Mini rex rabbits are prone to the same health problems as most other rabbit breeds. They include:
- Digestive problems, including diarrhea and blockages
- Eye issues, such as corneal ulcers
- Respiratory diseases
- Skin problems, such as mites and fleas
Many rabbits also experience overgrown teeth, which can make eating and drinking difficult. Their teeth continuously grow and must be worn down via their diet and chewing on things in their environment (such as rabbit-safe chew toys). A vet can file down the teeth as necessary.
Training Your Mini Rex Rabbit
Mini rex rabbits can be litter box trained much like a cat, which makes cage cleaning a lot easier and keeps your house sanitary when your rabbit is allowed to roam. Rabbits tend to pick one spot as their bathroom. So to litter train them, put the litter box in that spot in the enclosure. Besides litter, add some hay to the box to entice the rabbit to go in it. When you see your rabbit using the box, treat it immediately to reinforce the behavior.
If your rabbit starts to relieve itself in a different spot, move the box there or add a second box. Until your rabbit is fully litter trained, it’s best to keep it confined to a small area with a litter box always nearby.
Replace the hay in the box daily, and clean the litter every other day at least. Rabbits might not use the litter box if it’s dirty. Also, rabbits that aren’t spayed and neutered might relieve themselves outside of the litter box as a way to mark their territory.
Make sure your mini rex gets at least four hours per day outside of its enclosure to exercise, play, and explore. But be sure to rabbit-proof your home before letting your rabbit roam. Rabbits like to chew and can get themselves in trouble if they chew on electrical cords or other hazardous items. Offer rabbit toys, food puzzles, tunnels, and more to encourage your rabbit to move.
Although rabbits spend a lot of time grooming themselves, brushing your mini rex roughly once a week (or more often during seasonal shedding periods) will help to remove loose fur. Use a soft brush designed for use on rabbits, and brush gently to avoid damaging your rabbit’s delicate skin. Not only will brushing help to prevent tangles, but it also will minimize the amount of fur your rabbit ingests from self-grooming. Too much ingested fur can cause hairballs.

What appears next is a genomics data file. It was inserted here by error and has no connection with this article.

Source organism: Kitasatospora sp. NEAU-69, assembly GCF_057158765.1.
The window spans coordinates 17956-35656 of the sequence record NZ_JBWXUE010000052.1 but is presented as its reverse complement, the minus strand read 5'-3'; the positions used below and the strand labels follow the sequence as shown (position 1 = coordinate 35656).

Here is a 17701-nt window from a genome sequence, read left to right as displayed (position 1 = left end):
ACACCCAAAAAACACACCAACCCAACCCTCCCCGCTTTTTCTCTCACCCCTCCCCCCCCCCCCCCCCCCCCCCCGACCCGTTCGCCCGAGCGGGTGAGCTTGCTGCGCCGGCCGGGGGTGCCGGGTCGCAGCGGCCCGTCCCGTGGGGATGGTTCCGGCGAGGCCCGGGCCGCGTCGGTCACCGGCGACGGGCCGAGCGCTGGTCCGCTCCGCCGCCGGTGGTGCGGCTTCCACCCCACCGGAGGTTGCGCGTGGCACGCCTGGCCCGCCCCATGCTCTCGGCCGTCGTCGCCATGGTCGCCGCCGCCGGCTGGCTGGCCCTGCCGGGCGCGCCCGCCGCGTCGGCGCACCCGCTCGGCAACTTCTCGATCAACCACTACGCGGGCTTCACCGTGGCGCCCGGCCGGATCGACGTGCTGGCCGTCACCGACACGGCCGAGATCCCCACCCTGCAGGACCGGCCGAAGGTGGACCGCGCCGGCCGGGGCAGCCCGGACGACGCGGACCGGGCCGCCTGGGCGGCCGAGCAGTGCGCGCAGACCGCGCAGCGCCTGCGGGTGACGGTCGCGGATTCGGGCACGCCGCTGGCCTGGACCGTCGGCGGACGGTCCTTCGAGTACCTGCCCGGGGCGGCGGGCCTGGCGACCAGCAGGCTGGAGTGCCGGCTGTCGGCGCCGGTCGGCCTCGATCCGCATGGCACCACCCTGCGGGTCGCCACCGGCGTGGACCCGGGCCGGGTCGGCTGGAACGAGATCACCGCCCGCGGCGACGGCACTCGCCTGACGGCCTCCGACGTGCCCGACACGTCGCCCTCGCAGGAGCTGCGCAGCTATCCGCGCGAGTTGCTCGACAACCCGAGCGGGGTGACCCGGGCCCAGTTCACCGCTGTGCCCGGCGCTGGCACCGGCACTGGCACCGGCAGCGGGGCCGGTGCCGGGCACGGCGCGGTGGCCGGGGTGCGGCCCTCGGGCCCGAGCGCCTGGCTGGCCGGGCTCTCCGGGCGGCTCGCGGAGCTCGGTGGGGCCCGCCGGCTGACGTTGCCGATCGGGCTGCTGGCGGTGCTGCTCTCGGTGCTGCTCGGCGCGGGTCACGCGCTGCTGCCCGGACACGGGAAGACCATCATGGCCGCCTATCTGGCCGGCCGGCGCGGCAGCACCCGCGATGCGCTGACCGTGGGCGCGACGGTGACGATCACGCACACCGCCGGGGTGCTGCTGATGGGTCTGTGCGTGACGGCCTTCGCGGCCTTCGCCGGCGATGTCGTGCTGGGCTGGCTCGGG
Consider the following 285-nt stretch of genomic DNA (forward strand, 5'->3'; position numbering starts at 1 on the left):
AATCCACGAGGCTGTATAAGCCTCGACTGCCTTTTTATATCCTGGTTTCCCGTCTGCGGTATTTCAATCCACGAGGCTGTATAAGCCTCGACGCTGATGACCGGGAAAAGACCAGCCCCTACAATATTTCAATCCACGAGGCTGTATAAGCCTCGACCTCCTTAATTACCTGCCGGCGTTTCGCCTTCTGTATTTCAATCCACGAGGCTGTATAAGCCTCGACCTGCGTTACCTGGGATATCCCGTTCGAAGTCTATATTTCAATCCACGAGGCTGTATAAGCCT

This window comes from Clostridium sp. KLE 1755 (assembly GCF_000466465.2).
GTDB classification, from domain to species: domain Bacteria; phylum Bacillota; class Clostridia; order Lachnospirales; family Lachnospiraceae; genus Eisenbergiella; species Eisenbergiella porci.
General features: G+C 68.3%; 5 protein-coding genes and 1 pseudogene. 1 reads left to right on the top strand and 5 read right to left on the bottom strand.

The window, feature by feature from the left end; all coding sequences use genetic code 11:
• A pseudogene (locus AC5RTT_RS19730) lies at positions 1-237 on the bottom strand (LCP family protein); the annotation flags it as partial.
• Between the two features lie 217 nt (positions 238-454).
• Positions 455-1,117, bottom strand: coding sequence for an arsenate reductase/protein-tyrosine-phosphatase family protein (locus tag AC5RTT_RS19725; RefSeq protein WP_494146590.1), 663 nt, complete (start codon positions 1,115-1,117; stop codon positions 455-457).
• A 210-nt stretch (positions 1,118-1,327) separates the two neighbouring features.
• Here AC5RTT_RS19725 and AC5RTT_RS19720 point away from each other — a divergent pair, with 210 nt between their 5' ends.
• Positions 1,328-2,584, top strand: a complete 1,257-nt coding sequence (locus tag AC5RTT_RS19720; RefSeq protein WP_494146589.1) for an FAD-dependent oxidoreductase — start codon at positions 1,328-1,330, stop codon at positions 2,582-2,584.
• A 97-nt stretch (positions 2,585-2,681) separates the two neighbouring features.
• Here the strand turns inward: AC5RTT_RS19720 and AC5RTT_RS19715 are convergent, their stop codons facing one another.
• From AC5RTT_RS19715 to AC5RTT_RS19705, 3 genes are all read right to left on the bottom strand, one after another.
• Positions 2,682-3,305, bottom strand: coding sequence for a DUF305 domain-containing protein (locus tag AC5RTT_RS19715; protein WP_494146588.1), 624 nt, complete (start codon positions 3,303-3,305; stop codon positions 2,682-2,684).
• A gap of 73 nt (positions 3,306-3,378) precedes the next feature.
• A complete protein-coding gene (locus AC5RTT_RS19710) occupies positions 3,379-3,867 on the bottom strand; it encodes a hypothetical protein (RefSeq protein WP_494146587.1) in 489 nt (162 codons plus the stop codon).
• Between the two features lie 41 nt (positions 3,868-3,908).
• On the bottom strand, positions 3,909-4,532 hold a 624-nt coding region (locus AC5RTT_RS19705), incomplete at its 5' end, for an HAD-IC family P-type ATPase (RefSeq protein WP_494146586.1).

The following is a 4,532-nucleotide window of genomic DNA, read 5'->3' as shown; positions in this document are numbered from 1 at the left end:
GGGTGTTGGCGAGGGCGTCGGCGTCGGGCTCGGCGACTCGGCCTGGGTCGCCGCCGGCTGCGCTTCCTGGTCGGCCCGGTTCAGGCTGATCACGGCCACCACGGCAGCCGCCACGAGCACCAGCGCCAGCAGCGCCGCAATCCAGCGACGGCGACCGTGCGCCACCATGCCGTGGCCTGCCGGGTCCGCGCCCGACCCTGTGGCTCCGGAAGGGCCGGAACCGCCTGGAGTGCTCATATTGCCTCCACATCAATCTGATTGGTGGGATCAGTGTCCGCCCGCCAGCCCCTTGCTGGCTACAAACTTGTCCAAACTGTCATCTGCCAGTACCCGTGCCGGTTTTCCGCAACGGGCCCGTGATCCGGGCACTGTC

You'll also have to periodically trim your mini rex's nails. If you're nervous about doing this task, many vet clinics will do it for you. Your vet can also teach you how to safely trim your rabbit’s nails at home.
Rabbits can be fairly expensive pets. Your essential expenses will be your mini rex's food and bedding/litter. On a monthly basis, plan to spend around $40 to $60, depending on the varieties you choose. You’ll also periodically have to replace worn toys (especially chew toys) and other items in the enclosure at a cost of around $10 to $20. Finally, make sure to budget for routine veterinary checkups and emergency care.
Pros & Cons of Keeping a Mini Rex Rabbit as a Pet
Mini rex rabbits are typically easygoing and friendly as pets. Plus, they are quiet and don’t take up a massive amount of space. However, their upkeep can be expensive. And they do have high social needs that often require getting a second rabbit.
Similar Rabbits to the Mini Rex
If you're interested in mini rex rabbits, check out:
Otherwise, check out other rabbits that can be your new pet.
Purchasing or Adopting Your Mini Rex Rabbit
Mini rex rabbits are a fairly popular breed, so you might be able to find them at a pet shop. However, it’s often better to go to a reputable breeder or rescue organization, where you’re more likely to get sufficient information about the animal’s health, history, and temperament. Expect to spend between $20 and $100, with the price varying based on such factors as the animal’s age.
Check with local exotic veterinarians for recommendations on breeders and rescue organizations. You also can research breeders and rescues through the American Rabbit Breeders Association and the House Rabbit Society. Breeders often will have a wider selection of younger rabbits. However, rabbits are common adoptable pets as well. And older rabbits often can be a good choice because you can get a sense of their personality right away, and many are already tame and litter trained.
If you’ll be taking home rabbits of the opposite sex, discuss spaying and neutering with your vet before putting them together to prevent them from breeding.
Does a mini rex rabbit make a good pet for kids?
A mini rex can be a good pet for older children who are able to be calm and gentle around it.
Are mini rex rabbits hard to take care of?
Mini rex rabbits require a moderate amount of care, which includes daily feedings, regular cleanings, and lots of attention.
Does a mini rex rabbit like to be held?
Most mini rex rabbits don't enjoy being picked up, though some tolerate it. But they typically still like petting and cuddling with their favorite people.
Owning a Rabbit. VCA Hospitals.
Housing of Rabbits. Merck Veterinary Manual.
Feeding Your Rabbit. VCA Hospitals.
Disorders and Diseases of Rabbits. Merck Veterinary Manual.
Rabbit Health Check: Signs of a Healthy Bunny. Best Friends Animal Society.
Litter Training. House Rabbit Society.